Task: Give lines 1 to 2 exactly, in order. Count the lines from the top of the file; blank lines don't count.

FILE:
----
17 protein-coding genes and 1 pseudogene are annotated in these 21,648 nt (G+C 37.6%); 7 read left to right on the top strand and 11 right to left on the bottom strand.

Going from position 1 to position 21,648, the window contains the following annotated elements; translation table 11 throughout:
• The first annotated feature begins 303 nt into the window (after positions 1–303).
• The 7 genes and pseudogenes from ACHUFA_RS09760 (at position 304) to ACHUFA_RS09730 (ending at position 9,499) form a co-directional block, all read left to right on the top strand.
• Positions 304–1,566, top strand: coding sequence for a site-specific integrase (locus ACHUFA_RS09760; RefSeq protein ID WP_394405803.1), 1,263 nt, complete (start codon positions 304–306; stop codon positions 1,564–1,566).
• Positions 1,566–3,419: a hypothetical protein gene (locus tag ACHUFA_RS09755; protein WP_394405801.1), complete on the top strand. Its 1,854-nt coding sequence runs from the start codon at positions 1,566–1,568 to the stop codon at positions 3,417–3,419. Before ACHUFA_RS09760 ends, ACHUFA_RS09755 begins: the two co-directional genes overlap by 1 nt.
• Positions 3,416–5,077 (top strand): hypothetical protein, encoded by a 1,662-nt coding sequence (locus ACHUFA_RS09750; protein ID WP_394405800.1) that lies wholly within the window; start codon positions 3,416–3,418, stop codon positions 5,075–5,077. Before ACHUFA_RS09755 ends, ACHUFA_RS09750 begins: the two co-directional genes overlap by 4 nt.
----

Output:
17 protein-coding genes and 1 pseudogene are annotated in these 21,648 nt (G+C 37.6%); 7 read left to right on the top strand and 11 right to left on the bottom strand.

Going from position 1 to position 21,648, the window contains the following annotated elements; translation table 11 throughout: